Fourth: There have been some demographic developments in our favour in our region. First, 40 per cent of the Turkish and Iranian population will be classified in the 25-40 age group, the age group costing the country the least in terms of health care and education and the most productive age group that can provide for others. The Iranian and Turkish demographic development increase the likelihood of their continued economic improvement. Moreover, America’s sanctions against Iran hasn’t caused great harm to Iran due to what I mentioned earlier regarding Iran’s trade on the ground with Russia and China, without America being able to hinder it. There is also the fact that Iran’s bank sanctions drove it to increase its gold reserve, and we know that if a country increases its gold reserve then its dependence on foreign currencies, especially the Dollar, decreases so its economy is not linked to the American economy. As for Egypt, 40 per cent of the population will be in the 18 – 25 age group. After this the same percentage is in the under 15 age group, meaning the percentage of youth in Egypt will be higher than the percentage of children, increasing production potential and alleviating the burdens of providing for them. This also increases Egypt’s fighting potential, and its ability for revolutionary work. In Palestine, the Arabs will outnumber the Jewish people in the area between the Mediterranean Sea and the Jordan River by about 2 million in the next 10-15 years, and the problem of demographic containment will put pressure on the Israeli security and economic institutions. This will also increase the possibility of an outbreak of armed rebellion by the Palestinians, not only limited to the West Bank and Gaza, but the entire country from the Sea to the River.

Fifth: The current and successive Egyptian leadership, whether Islamic or secular, will realise sooner or later that the Turkish model cannot be applied in Egypt. The Turkish model, in short, is development through alliances with the West, then gradually leaving these alliances through the appropriate democratic means. I say that this model cannot be applied in Egypt due to the difference in geographic location between the two countries. A strong Turkey would mean a hindrance to Russia’s access to the Black Sea and the Balkans, making its relative strength a western interest. This was true in the 19th, 20th, and beginning of the 21st century until WWI, when the allies’ interests depended on keeping Turkey relatively strong and in control of the Bosporus and Dardanelles straits in order to act as an obstacle in the face of Russian expansion. However, based on its geographical location, a strong Egypt would pose a threat to Israel, as well as the oil and shipping in the Suez Canal. Therefore, despite being an ally of the West for 40 years, Egypt continues to become poorer, and unlike Turkey, America’s alliance with Egypt does not aim to strengthen it, rather weaken it, because Egypt is not a tool for America to strengthen in order to weaken others, rather it is a target to be weakened. The worst part of this alliance is that the more the West is reassured that Egypt will not rebel against it, the less its share of the international economy is and the poorer it gets. It is as if Egypt is a factory producing security and stability in the Suez Canal and Israel area, and the more it produces, the cheaper it becomes. Therefore, Mubarak’s value in Washington decreased because he was a loyal ally and gave it what it wanted.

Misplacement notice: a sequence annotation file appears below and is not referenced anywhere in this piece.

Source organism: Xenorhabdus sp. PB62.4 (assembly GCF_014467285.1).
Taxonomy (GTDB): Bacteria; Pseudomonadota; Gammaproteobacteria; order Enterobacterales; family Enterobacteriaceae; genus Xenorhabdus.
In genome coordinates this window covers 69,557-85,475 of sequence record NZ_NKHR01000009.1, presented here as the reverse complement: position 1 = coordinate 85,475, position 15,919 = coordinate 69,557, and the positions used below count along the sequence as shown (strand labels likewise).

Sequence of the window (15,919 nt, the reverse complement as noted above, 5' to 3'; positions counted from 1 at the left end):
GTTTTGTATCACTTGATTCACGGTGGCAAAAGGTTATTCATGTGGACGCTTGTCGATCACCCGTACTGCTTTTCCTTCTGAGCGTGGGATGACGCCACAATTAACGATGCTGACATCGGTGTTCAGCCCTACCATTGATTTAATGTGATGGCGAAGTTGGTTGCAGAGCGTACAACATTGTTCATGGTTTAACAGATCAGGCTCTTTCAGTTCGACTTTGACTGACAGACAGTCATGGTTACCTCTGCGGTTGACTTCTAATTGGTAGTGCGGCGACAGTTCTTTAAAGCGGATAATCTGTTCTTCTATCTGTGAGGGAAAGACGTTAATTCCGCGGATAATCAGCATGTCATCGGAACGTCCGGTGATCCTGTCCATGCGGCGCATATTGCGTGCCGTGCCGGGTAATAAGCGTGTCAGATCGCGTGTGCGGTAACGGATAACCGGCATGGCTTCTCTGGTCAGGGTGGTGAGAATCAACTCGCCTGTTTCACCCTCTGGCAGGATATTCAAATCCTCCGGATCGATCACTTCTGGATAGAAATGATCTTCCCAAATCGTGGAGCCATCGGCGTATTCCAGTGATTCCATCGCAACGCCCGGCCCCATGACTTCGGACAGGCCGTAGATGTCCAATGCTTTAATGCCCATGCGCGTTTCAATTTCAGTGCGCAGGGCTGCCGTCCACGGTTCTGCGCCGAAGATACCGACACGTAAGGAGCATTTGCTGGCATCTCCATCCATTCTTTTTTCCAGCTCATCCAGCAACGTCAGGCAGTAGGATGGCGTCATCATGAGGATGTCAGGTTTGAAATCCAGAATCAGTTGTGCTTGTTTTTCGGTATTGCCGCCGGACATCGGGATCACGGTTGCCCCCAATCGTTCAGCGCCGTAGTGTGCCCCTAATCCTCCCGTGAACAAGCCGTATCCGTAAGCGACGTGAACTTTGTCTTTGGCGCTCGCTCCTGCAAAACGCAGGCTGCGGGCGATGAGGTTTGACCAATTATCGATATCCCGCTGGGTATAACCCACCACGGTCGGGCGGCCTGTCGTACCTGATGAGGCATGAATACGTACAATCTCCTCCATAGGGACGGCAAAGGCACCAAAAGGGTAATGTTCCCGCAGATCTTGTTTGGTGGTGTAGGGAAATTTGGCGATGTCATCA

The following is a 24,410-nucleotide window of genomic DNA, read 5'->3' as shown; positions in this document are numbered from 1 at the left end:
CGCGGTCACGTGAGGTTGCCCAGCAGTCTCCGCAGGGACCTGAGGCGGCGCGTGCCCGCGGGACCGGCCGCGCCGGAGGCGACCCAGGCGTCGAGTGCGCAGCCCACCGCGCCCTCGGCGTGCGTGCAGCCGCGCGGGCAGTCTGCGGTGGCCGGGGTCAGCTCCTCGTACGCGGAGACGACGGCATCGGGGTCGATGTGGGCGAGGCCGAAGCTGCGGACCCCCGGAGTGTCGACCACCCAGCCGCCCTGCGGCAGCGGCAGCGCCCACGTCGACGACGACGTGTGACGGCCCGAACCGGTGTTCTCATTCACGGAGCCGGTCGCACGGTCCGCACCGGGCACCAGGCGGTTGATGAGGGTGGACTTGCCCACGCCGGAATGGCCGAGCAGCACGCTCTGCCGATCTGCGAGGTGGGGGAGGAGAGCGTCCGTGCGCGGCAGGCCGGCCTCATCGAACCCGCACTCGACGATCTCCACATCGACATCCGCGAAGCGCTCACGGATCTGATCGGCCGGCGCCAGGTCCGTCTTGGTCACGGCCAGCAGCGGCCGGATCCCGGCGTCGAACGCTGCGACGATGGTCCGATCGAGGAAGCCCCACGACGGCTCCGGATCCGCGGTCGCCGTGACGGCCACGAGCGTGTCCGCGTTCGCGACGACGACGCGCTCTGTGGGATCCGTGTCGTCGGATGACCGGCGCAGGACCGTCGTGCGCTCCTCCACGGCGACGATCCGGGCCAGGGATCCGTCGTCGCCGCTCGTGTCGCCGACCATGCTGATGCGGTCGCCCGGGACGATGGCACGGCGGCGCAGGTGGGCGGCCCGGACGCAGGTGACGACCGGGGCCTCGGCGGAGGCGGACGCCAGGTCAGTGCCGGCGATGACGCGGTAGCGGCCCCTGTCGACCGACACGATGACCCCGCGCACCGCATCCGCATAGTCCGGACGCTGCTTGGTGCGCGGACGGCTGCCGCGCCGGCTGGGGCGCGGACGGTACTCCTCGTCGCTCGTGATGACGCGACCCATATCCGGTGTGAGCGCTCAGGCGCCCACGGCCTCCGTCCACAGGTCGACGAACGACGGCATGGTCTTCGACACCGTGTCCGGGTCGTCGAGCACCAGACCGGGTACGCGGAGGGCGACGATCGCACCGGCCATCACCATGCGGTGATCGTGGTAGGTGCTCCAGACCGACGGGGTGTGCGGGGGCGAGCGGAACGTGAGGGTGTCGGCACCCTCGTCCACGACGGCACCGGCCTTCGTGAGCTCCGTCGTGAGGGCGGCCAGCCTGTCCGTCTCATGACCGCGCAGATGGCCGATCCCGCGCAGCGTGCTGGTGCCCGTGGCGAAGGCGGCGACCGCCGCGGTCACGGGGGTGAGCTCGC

Sixth: The biggest challenge of taking advantage of all these developments is for it not to turn into a battle against Israel, or a battle between the Sunnis and Shi’ites in Syria, Lebanon, and Iraq. In a war between the Sunnis and Shi’ites, no one will emerge as the victor, and it is certainly not a means of development. Therefore, we must find a solution that immediately ends the bloodshed and establish an elected democratic regime away from tyranny, which preserves the unity of the country, its factions, its international and regional alignment, and prevents the spill over of violence into Lebanon and Iraq to unify us as one nation. Although there are criminals in both groups, there are also innocent and oppressed people from both groups. Israel is the enemy and Egypt, Syria, and Iraq will never grow under the sponsorship of America; confrontation is the only means of development.

The author is a Palestinian writer and poet. This article is a translation from the Arabic version which appeared on, 23/4/2013

The views expressed in this article belong to the author and do not necessarily reflect the editorial policy of Middle East Monitor.